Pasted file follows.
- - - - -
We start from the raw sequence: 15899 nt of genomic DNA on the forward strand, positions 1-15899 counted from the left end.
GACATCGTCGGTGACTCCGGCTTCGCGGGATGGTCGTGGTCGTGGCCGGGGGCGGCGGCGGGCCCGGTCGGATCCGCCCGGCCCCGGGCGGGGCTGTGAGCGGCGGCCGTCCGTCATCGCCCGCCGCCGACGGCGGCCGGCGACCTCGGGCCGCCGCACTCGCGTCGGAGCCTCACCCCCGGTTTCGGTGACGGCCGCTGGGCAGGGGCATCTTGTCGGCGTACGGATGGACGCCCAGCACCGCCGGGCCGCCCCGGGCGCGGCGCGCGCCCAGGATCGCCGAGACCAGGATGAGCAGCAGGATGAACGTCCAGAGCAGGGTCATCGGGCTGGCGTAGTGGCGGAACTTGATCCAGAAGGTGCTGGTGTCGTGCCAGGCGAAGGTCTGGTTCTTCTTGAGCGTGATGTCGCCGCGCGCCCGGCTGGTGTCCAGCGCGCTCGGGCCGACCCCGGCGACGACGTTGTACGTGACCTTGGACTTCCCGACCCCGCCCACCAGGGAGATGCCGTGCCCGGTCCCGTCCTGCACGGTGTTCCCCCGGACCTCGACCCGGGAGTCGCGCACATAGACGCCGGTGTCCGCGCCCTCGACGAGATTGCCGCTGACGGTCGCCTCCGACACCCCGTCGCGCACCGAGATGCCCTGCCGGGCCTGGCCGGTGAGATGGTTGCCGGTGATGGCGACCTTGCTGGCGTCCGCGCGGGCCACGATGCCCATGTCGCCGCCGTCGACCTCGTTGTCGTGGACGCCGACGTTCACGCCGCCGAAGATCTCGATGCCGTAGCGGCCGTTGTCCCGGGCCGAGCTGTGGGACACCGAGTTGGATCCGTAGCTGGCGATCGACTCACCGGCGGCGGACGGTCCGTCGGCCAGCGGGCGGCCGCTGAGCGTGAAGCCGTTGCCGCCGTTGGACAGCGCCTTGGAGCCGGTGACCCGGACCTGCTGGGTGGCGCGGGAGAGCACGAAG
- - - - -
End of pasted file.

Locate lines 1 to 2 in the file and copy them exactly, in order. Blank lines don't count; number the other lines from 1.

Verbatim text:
We start from the raw sequence: 15899 nt of genomic DNA on the forward strand, positions 1-15899 counted from the left end.
GACATCGTCGGTGACTCCGGCTTCGCGGGATGGTCGTGGTCGTGGCCGGGGGCGGCGGCGGGCCCGGTCGGATCCGCCCGGCCCCGGGCGGGGCTGTGAGCGGCGGCCGTCCGTCATCGCCCGCCGCCGACGGCGGCCGGCGACCTCGGGCCGCCGCACTCGCGTCGGAGCCTCACCCCCGGTTTCGGTGACGGCCGCTGGGCAGGGGCATCTTGTCGGCGTACGGATGGACGCCCAGCACCGCCGGGCCGCCCCGGGCGCGGCGCGCGCCCAGGATCGCCGAGACCAGGATGAGCAGCAGGATGAACGTCCAGAGCAGGGTCATCGGGCTGGCGTAGTGGCGGAACTTGATCCAGAAGGTGCTGGTGTCGTGCCAGGCGAAGGTCTGGTTCTTCTTGAGCGTGATGTCGCCGCGCGCCCGGCTGGTGTCCAGCGCGCTCGGGCCGACCCCGGCGACGACGTTGTACGTGACCTTGGACTTCCCGACCCCGCCCACCAGGGAGATGCCGTGCCCGGTCCCGTCCTGCACGGTGTTCCCCCGGACCTCGACCCGGGAGTCGCGCACATAGACGCCGGTGTCCGCGCCCTCGACGAGATTGCCGCTGACGGTCGCCTCCGACACCCCGTCGCGCACCGAGATGCCCTGCCGGGCCTGGCCGGTGAGATGGTTGCCGGTGATGGCGACCTTGCTGGCGTCCGCGCGGGCCACGATGCCCATGTCGCCGCCGTCGACCTCGTTGTCGTGGACGCCGACGTTCACGCCGCCGAAGATCTCGATGCCGTAGCGGCCGTTGTCCCGGGCCGAGCTGTGGGACACCGAGTTGGATCCGTAGCTGGCGATCGACTCACCGGCGGCGGACGGTCCGTCGGCCAGCGGGCGGCCGCTGAGCGTGAAGCCGTTGCCGCCGTTGGACAGCGCCTTGGAGCCGGTGACCCGGACCTGCTGGGTGGCGCGGGAGAGCACGAAG